"I told him, “that a first or chief minister of state, who was the person I intended to describe, was the creature wholly exempt from joy and grief, love and hatred, pity and anger; at least, makes use of no other passions, but a violent desire of wealth, power, and titles; that he applies his words to all uses, except to the indication of his mind; that he never tells a truth but with an intent that you should take it for a lie; nor a lie, but with a design that you should take it for a truth; that those he speaks worst of behind their backs are in the surest way of preferment; and whenever he begins to praise you to others, or to yourself, you are from that day forlorn.  The worst mark you can receive is a promise, especially when it is confirmed with an oath; after which, every wise man retires, and gives over all hopes."

By the way, Yahoo's in Swift's world are stupid beings useful only for work and to cause trouble.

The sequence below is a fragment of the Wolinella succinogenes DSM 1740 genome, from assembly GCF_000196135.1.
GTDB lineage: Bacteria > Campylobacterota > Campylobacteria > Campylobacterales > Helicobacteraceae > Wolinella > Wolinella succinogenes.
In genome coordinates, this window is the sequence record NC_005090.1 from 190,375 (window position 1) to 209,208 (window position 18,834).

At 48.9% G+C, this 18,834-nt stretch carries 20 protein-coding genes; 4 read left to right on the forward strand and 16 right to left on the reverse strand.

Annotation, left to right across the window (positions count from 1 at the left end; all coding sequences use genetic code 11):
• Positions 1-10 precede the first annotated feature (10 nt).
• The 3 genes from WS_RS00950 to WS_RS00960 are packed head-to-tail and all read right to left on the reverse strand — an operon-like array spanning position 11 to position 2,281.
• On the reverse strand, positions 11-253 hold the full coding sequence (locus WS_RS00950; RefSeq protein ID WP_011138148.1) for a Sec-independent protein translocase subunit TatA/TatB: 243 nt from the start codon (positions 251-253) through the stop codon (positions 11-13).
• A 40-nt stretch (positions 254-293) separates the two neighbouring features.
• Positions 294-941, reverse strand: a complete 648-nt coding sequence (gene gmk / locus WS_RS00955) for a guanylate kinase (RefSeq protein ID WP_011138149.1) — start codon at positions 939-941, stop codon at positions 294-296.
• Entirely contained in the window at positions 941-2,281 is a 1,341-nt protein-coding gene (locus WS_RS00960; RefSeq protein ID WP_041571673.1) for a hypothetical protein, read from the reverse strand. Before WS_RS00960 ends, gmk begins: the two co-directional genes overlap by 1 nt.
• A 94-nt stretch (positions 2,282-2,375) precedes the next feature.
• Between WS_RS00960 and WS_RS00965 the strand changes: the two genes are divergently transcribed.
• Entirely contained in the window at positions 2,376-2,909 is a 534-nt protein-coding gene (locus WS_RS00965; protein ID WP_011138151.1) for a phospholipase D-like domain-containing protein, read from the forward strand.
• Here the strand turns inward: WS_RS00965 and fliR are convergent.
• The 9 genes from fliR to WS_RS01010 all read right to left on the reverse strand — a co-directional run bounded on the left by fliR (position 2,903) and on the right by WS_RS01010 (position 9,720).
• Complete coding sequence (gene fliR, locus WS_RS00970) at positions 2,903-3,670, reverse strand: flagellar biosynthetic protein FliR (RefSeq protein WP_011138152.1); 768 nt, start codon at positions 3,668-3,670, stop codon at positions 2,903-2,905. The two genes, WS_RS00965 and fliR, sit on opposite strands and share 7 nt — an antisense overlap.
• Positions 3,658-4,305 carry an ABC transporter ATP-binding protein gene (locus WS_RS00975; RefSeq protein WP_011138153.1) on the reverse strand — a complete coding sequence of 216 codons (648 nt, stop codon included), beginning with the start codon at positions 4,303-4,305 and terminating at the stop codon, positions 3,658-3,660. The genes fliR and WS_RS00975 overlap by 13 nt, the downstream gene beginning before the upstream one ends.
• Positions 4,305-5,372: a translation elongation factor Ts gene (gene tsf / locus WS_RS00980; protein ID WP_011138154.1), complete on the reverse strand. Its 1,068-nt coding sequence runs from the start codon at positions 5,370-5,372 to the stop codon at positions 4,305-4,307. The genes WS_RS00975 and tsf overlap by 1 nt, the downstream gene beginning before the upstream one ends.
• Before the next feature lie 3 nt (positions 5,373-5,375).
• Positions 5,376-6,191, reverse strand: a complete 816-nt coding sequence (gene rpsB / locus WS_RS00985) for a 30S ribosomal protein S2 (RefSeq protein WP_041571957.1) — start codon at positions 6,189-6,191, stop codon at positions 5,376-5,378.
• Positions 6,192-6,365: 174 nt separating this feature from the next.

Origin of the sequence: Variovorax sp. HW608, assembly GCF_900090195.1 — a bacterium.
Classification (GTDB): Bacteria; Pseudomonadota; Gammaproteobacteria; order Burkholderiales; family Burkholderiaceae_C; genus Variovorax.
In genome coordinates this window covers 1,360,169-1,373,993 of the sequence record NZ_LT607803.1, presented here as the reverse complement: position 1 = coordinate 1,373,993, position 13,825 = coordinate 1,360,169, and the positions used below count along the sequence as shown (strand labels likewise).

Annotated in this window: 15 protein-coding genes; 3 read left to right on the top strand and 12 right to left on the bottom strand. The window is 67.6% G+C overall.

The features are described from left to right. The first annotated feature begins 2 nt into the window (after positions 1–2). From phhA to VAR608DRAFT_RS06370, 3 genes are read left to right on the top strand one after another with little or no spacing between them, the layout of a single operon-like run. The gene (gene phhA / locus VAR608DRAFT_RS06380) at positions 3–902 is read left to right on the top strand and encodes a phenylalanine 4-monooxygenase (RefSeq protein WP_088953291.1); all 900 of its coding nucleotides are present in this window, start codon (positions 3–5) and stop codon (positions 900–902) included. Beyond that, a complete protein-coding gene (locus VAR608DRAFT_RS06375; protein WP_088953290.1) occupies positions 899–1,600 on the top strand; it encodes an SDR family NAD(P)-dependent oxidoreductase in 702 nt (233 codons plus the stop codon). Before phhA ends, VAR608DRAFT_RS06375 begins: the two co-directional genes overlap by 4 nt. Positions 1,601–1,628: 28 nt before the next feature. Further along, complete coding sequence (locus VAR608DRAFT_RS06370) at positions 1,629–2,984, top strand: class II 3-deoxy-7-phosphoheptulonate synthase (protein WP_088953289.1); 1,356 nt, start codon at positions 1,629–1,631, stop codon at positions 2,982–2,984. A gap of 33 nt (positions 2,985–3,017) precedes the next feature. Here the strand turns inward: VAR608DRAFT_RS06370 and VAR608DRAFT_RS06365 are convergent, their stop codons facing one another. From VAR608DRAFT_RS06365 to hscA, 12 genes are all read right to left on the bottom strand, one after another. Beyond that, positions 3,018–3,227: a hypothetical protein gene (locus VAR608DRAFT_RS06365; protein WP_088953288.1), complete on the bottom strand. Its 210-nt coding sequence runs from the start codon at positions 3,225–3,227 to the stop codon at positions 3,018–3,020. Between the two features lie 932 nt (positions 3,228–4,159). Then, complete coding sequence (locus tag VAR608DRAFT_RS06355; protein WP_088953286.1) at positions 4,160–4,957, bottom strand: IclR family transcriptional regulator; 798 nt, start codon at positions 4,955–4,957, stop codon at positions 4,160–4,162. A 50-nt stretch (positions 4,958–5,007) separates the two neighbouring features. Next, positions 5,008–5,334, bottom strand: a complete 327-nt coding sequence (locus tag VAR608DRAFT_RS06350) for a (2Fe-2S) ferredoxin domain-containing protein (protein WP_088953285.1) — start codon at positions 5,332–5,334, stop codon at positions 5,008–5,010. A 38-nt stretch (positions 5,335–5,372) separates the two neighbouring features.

"But I had another reason, which made me less forward to enlarge his majesty’s dominions by my discoveries.  To say the truth, I had conceived a few scruples with relation to the distributive justice of princes upon those occasions.  For instance, a crew of pirates are driven by a storm they know not whither; at length a boy discovers land from the topmast; they go on shore to rob and plunder, they see a harmless people, are entertained with kindness; they give the country a new name; they take formal possession of it for their king; they set up a rotten plank, or a stone, for a memorial; they murder two or three dozen of the natives, bring away a couple more, by force, for a sample; return home, and get their pardon.  Here commences a new dominion acquired with a title by divine right.  Ships are sent with the first opportunity; the natives driven out or destroyed; their princes tortured to discover their gold; a free license given to all acts of inhumanity and lust, the earth reeking with the blood of its inhabitants: and this execrable crew of butchers, employed in so pious an expedition, is a modern colony, sent to convert and civilize an idolatrous and barbarous people!"